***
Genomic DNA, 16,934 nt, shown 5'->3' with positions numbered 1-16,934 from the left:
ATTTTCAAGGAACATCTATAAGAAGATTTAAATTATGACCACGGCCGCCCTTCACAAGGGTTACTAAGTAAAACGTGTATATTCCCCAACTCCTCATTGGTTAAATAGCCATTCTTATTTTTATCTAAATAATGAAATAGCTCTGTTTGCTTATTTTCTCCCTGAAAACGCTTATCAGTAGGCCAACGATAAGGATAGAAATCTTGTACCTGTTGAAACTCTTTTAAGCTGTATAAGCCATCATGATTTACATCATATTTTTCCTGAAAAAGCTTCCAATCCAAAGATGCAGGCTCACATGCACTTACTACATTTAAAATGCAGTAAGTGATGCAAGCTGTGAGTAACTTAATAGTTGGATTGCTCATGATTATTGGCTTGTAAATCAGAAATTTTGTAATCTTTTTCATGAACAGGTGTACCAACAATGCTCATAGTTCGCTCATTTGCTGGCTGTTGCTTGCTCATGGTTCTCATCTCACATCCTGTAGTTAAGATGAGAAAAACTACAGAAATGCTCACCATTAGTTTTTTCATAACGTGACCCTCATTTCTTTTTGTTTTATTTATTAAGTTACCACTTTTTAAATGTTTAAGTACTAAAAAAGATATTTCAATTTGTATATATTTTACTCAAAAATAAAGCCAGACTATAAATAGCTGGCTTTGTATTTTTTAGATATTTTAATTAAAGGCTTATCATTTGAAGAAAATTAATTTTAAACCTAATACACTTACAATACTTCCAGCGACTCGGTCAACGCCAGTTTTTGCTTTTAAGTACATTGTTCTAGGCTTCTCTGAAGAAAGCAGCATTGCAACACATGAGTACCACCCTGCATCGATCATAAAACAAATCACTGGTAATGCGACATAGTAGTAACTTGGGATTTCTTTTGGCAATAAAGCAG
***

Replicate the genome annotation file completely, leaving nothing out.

Genomic DNA, 16,934 nt, shown 5'->3' with positions numbered 1-16,934 from the left:
ATTTTCAAGGAACATCTATAAGAAGATTTAAATTATGACCACGGCCGCCCTTCACAAGGGTTACTAAGTAAAACGTGTATATTCCCCAACTCCTCATTGGTTAAATAGCCATTCTTATTTTTATCTAAATAATGAAATAGCTCTGTTTGCTTATTTTCTCCCTGAAAACGCTTATCAGTAGGCCAACGATAAGGATAGAAATCTTGTACCTGTTGAAACTCTTTTAAGCTGTATAAGCCATCATGATTTACATCATATTTTTCCTGAAAAAGCTTCCAATCCAAAGATGCAGGCTCACATGCACTTACTACATTTAAAATGCAGTAAGTGATGCAAGCTGTGAGTAACTTAATAGTTGGATTGCTCATGATTATTGGCTTGTAAATCAGAAATTTTGTAATCTTTTTCATGAACAGGTGTACCAACAATGCTCATAGTTCGCTCATTTGCTGGCTGTTGCTTGCTCATGGTTCTCATCTCACATCCTGTAGTTAAGATGAGAAAAACTACAGAAATGCTCACCATTAGTTTTTTCATAACGTGACCCTCATTTCTTTTTGTTTTATTTATTAAGTTACCACTTTTTAAATGTTTAAGTACTAAAAAAGATATTTCAATTTGTATATATTTTACTCAAAAATAAAGCCAGACTATAAATAGCTGGCTTTGTATTTTTTAGATATTTTAATTAAAGGCTTATCATTTGAAGAAAATTAATTTTAAACCTAATACACTTACAATACTTCCAGCGACTCGGTCAACGCCAGTTTTTGCTTTTAAGTACATTGTTCTAGGCTTCTCTGAAGAAAGCAGCATTGCAACACATGAGTACCACCCTGCATCGATCATAAAACAAATCACTGGTAATGCGACATAGTAGTAACTTGGGATTTCTTTTGGCAATAAAGCAG